Football & Branding – A Match Made in Challenger Brand Heaven

February 7th, 2017 Written by

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The end of another football season has just been marked with the completion of last Sunday’s big game. Watching the colorful pageantry that is professional football played on the global stage, we are reminded how well the sport gets branding. Beyond the stereotypes developed over the years by the individual clubs, that may or may not be based in reality (not all Raiders are roughnecks, not all Eagles boo Santa, not all Packers wear cheese on their heads…), football teams know how to succinctly communicate their brands through dynamic graphic imagery plastered on everything from T-Shirts to sippy cups.

This got us thinking, Challenger Brands could learn a thing or two from football. For many of our client symposiums, we use an exercise that helps organizations reassess their position, message and overall brand look. Here’s how it works…

Gather a team of brand leaders and hand each one a sheet of paper with a blank football helmet and a banner beneath. Explain to the participants that their company now has a professional football team and they are charged with naming it. What is the most representative mascot for your organization? Are you fast and sleek like a cheetah? Slow and methodical like an elephant? Are you powerful and shocking like lightening or steady and relentless like a storm? Is your mascot human, animal, natural disaster?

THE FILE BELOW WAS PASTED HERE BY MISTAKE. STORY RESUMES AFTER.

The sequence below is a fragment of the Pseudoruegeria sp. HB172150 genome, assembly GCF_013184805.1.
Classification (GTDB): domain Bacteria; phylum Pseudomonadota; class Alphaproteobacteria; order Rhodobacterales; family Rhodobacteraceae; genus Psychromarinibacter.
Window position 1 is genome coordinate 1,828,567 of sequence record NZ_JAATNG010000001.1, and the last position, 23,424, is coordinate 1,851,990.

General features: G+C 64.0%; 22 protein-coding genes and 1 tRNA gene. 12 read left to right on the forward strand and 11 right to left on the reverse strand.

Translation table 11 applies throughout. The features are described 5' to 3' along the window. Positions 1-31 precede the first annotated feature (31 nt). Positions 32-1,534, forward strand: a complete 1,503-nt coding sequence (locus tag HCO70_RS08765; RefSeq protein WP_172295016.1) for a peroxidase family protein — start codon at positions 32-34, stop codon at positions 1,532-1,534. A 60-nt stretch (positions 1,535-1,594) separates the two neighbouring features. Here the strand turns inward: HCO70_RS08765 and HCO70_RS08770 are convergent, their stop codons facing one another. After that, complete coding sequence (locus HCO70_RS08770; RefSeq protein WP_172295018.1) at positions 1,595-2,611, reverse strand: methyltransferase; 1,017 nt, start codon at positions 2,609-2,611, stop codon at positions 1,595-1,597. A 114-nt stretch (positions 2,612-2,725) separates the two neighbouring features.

Direct the participants to create their team logo on the helmet template and be prepared to defend their recommendations. Would they choose to use illustrations (like Broncos, Seahawks, Lions, etc.), wordmarks (like 49ers, Giants, Jets, etc.), symbolism (like Cowboys, Rams, Saints, etc.), or something more abstract (like Bengals or Browns)?

In the blank banner, have the leaders write in a team battle cry. Common amongst college football programs, the battle cry is the word or phrase that binds teammates, inspires success and is completely unique to you. USC’s “Fight On,” Auburn’s “War Eagle,” and Alabama’s “Roll Tide” are a few examples.

Upon completion, everyone will have effectively designed a new company logo and have written a tagline. These may not be quite ready for printing on business cards, but they should serve as excellent starting points for development.

If you would like some help conducting a football helmet branding exercise, please contact us at editor@gumas.com.

Until next time…

 

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